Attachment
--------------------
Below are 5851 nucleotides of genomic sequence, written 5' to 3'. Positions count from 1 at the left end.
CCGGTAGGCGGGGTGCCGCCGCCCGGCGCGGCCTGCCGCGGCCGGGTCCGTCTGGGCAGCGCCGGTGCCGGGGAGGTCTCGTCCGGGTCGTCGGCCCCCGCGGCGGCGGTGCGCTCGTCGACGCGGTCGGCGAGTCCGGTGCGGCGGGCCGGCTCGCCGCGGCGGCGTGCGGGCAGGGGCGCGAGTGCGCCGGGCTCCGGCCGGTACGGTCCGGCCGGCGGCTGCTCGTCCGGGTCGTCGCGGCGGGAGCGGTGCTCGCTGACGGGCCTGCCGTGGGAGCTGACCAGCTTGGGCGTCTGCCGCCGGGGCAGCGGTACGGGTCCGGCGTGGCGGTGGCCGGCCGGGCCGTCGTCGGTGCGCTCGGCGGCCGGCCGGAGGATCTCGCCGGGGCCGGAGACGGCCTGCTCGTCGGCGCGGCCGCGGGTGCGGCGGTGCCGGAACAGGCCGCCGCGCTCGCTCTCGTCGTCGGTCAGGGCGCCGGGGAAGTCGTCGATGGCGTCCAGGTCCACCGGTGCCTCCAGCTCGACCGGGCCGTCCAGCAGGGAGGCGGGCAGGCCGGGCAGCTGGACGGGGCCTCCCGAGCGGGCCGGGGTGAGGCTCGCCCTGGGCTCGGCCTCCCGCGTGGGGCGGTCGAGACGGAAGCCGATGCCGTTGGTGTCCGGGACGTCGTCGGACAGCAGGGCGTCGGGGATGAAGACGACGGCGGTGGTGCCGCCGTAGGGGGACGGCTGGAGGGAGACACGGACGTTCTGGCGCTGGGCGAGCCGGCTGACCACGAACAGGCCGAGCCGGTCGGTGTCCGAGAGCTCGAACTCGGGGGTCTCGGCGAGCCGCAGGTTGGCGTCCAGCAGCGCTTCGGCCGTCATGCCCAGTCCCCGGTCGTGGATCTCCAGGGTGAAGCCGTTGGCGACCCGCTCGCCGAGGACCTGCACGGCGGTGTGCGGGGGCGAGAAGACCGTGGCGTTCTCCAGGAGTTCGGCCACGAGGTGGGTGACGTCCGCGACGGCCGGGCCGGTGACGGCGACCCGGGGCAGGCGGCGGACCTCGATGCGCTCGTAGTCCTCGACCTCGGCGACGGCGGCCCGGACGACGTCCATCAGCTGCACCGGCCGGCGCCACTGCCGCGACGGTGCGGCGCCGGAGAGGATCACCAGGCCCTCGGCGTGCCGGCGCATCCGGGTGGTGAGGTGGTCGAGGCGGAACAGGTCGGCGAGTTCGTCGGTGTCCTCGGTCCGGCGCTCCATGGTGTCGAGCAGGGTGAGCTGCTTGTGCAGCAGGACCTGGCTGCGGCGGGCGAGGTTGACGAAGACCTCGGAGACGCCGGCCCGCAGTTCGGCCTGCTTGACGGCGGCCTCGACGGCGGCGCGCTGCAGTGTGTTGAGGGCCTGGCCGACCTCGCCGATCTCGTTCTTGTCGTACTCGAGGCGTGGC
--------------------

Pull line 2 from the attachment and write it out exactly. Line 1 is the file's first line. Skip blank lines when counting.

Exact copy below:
CCGGTAGGCGGGGTGCCGCCGCCCGGCGCGGCCTGCCGCGGCCGGGTCCGTCTGGGCAGCGCCGGTGCCGGGGAGGTCTCGTCCGGGTCGTCGGCCCCCGCGGCGGCGGTGCGCTCGTCGACGCGGTCGGCGAGTCCGGTGCGGCGGGCCGGCTCGCCGCGGCGGCGTGCGGGCAGGGGCGCGAGTGCGCCGGGCTCCGGCCGGTACGGTCCGGCCGGCGGCTGCTCGTCCGGGTCGTCGCGGCGGGAGCGGTGCTCGCTGACGGGCCTGCCGTGGGAGCTGACCAGCTTGGGCGTCTGCCGCCGGGGCAGCGGTACGGGTCCGGCGTGGCGGTGGCCGGCCGGGCCGTCGTCGGTGCGCTCGGCGGCCGGCCGGAGGATCTCGCCGGGGCCGGAGACGGCCTGCTCGTCGGCGCGGCCGCGGGTGCGGCGGTGCCGGAACAGGCCGCCGCGCTCGCTCTCGTCGTCGGTCAGGGCGCCGGGGAAGTCGTCGATGGCGTCCAGGTCCACCGGTGCCTCCAGCTCGACCGGGCCGTCCAGCAGGGAGGCGGGCAGGCCGGGCAGCTGGACGGGGCCTCCCGAGCGGGCCGGGGTGAGGCTCGCCCTGGGCTCGGCCTCCCGCGTGGGGCGGTCGAGACGGAAGCCGATGCCGTTGGTGTCCGGGACGTCGTCGGACAGCAGGGCGTCGGGGATGAAGACGACGGCGGTGGTGCCGCCGTAGGGGGACGGCTGGAGGGAGACACGGACGTTCTGGCGCTGGGCGAGCCGGCTGACCACGAACAGGCCGAGCCGGTCGGTGTCCGAGAGCTCGAACTCGGGGGTCTCGGCGAGCCGCAGGTTGGCGTCCAGCAGCGCTTCGGCCGTCATGCCCAGTCCCCGGTCGTGGATCTCCAGGGTGAAGCCGTTGGCGACCCGCTCGCCGAGGACCTGCACGGCGGTGTGCGGGGGCGAGAAGACCGTGGCGTTCTCCAGGAGTTCGGCCACGAGGTGGGTGACGTCCGCGACGGCCGGGCCGGTGACGGCGACCCGGGGCAGGCGGCGGACCTCGATGCGCTCGTAGTCCTCGACCTCGGCGACGGCGGCCCGGACGACGTCCATCAGCTGCACCGGCCGGCGCCACTGCCGCGACGGTGCGGCGCCGGAGAGGATCACCAGGCCCTCGGCGTGCCGGCGCATCCGGGTGGTGAGGTGGTCGAGGCGGAACAGGTCGGCGAGTTCGTCGGTGTCCTCGGTCCGGCGCTCCATGGTGTCGAGCAGGGTGAGCTGCTTGTGCAGCAGGACCTGGCTGCGGCGGGCGAGGTTGACGAAGACCTCGGAGACGCCGGCCCGCAGTTCGGCCTGCTTGACGGCGGCCTCGACGGCGGCGCGCTGCAGTGTGTTGAGGGCCTGGCCGACCTCGCCGATCTCGTTCTTGTCGTACTCGAGGCGTGGC